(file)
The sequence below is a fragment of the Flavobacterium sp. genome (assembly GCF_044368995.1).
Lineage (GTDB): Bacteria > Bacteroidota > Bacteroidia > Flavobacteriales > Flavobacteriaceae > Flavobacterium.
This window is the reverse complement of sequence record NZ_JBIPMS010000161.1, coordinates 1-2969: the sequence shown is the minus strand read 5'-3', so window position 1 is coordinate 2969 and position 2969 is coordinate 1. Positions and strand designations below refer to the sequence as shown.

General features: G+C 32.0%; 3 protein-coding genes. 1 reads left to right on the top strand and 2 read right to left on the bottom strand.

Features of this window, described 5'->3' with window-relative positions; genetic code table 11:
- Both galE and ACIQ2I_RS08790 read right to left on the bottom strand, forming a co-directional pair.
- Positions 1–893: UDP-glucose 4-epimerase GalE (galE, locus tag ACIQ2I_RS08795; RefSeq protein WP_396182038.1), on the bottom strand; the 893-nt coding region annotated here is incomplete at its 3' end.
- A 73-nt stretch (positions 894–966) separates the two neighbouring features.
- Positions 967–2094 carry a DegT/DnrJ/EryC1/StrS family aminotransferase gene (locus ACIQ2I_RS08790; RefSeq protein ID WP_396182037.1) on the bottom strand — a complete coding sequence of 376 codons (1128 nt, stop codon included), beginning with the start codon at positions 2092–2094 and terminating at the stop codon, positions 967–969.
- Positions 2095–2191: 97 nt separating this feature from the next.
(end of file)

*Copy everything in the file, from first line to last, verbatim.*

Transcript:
The sequence below is a fragment of the Flavobacterium sp. genome (assembly GCF_044368995.1).
Lineage (GTDB): Bacteria > Bacteroidota > Bacteroidia > Flavobacteriales > Flavobacteriaceae > Flavobacterium.
This window is the reverse complement of sequence record NZ_JBIPMS010000161.1, coordinates 1-2969: the sequence shown is the minus strand read 5'-3', so window position 1 is coordinate 2969 and position 2969 is coordinate 1. Positions and strand designations below refer to the sequence as shown.

General features: G+C 32.0%; 3 protein-coding genes. 1 reads left to right on the top strand and 2 read right to left on the bottom strand.

Features of this window, described 5'->3' with window-relative positions; genetic code table 11:
- Both galE and ACIQ2I_RS08790 read right to left on the bottom strand, forming a co-directional pair.
- Positions 1–893: UDP-glucose 4-epimerase GalE (galE, locus tag ACIQ2I_RS08795; RefSeq protein WP_396182038.1), on the bottom strand; the 893-nt coding region annotated here is incomplete at its 3' end.
- A 73-nt stretch (positions 894–966) separates the two neighbouring features.
- Positions 967–2094 carry a DegT/DnrJ/EryC1/StrS family aminotransferase gene (locus ACIQ2I_RS08790; RefSeq protein ID WP_396182037.1) on the bottom strand — a complete coding sequence of 376 codons (1128 nt, stop codon included), beginning with the start codon at positions 2092–2094 and terminating at the stop codon, positions 967–969.
- Positions 2095–2191: 97 nt separating this feature from the next.